By LaDonna Beeker
An invasion of privacy is a violation to a U.S. citizen’s independence to do what he or she wants and live according to his or her desires. Recently, this privacy was questioned by journalists, politicians and business leaders, but largely by readers and supporters of News Corporation’s owner Rupert Murdoch.
When I got home Wednesday and turned on the evening news, I was shocked to see that a British newspaper was under investigation for its acts of hacking into phones after bribing police officers for information. As my eyes and ears were glued to the television, I sat on my couch with my dinner in hand trying to figure out why any newspaper staff would invade the privacy of individuals. These individuals, whose information was given to journalists for a price, are probably the same people who trusted the news reporters. I’ll go out on a limb and say that trust is no longer there.
You see, when someone chooses to become a journalist, I think they should have to pass an ethical test and pledge to a code of honor not to ruin the reputation of every journalist in the world and to represent their neighbors from a watchdog point-of-view.
Tell me, how can hacking into someone’s phone voicemail messages — especially that of a murdered teenage girl — can provide justice? How is that being a watchdog? In addition, any time there is a bribe made, nothing good will come from it. Police have their closed records for a reason.
For centuries, journalists have been able to walk up to the yellow tape and request information, but there’s a fine line between public and private records. The information closed to the public is that way for a reason and should be protected.
I pride myself in being a journalist. I realize, at times, we have powerful information thrown in our laps that we have to share with the public. However, when information is gained unethically, that’s when a person is no longer a journalist and should not have the right to hold that title. That’s exactly what’s happened with the News Corp. newspaper in Britain.
Now, because of the company’s British actions, the U.S. media groups associated with the company are being considered for an investigation into anonymous tips that some of the corporations’ newspapers tried to bribe police to hack into cell phone accounts of Sept. 11, 2001, victims. Should there be an investigation into these area newspapers, even if it includes the nation’s most respected publication — The Wall Street Journal? Yes.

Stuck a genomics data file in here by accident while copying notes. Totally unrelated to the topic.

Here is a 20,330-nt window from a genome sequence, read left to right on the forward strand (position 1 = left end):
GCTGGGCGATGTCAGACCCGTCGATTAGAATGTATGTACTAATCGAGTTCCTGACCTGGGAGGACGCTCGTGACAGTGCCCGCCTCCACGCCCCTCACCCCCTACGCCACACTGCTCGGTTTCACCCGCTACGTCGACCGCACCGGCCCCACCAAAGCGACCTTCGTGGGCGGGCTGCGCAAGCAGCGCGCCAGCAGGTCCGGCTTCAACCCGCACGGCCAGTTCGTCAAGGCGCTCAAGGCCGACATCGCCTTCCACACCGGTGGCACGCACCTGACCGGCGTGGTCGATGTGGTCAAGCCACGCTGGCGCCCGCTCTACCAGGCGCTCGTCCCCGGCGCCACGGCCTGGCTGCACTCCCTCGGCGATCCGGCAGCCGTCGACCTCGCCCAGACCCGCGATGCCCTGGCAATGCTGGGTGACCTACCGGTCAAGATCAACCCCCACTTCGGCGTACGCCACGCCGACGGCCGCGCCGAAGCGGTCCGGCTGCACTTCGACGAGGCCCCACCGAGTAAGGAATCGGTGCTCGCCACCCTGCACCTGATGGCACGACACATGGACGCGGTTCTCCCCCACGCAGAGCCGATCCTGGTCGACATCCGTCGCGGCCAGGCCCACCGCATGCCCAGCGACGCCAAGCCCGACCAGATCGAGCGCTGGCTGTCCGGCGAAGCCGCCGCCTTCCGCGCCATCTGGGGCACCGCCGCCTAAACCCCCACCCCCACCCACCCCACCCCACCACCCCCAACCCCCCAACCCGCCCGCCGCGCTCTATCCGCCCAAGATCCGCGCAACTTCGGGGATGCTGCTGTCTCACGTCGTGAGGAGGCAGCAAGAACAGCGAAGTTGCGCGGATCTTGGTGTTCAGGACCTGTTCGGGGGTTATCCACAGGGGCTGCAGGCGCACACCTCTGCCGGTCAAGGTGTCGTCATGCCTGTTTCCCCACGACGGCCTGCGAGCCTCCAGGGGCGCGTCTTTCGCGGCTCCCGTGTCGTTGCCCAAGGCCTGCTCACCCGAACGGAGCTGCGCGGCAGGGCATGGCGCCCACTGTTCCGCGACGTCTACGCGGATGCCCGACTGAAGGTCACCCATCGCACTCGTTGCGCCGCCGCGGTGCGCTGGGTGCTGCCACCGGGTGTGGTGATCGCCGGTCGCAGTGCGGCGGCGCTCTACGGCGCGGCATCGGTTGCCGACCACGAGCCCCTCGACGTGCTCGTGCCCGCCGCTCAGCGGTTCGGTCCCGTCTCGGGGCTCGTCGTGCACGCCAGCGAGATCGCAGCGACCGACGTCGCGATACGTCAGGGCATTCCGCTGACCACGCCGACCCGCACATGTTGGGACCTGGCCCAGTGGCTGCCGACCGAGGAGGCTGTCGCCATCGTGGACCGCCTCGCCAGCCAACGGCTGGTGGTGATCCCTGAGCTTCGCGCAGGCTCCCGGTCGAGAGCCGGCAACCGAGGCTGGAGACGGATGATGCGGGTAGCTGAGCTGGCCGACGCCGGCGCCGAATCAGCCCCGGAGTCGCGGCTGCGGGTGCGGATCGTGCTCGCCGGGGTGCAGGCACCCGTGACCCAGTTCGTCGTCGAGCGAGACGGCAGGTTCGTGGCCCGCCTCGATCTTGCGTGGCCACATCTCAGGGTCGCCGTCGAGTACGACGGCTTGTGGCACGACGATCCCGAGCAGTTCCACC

Anyone who does their job unethically — whether a politician, a public officer or a journalist — should not be allowed to continue in that position. The trust is no longer there and that individual or group has crossed the line into unprofessionalism.
I’ll be the first to say I want the story before any other news outlets have a taste of it. I want to be on the frontlines of battle, catching every glimpse of the breaking news event. But I will not be unprofessional about it and become unethical in the process.
What it boils down to is temptation. Those reporters at the British newspaper were enticed to bribe a police officer for hacking information because they could. Now, those journalists, along with the newspaper and the rest of the world, are viewing the product of that temptation — a patch of sour grapes.
Have those journalists learned a lesson? I hope so, but who will ever really know. Will they try to bribe a police officer again? There’s a possibility. Will this affect News Corp.’s U.S. media outlets? Yes.
For the sake of your job and the title you hold, follow the rules or you are going to be a part of the news — journalist or not.
LaDonna Beeker is editor of The Observer News Enterprise. Her column appears in the Friday edition. Reach Beeker at firstname.lastname@example.org .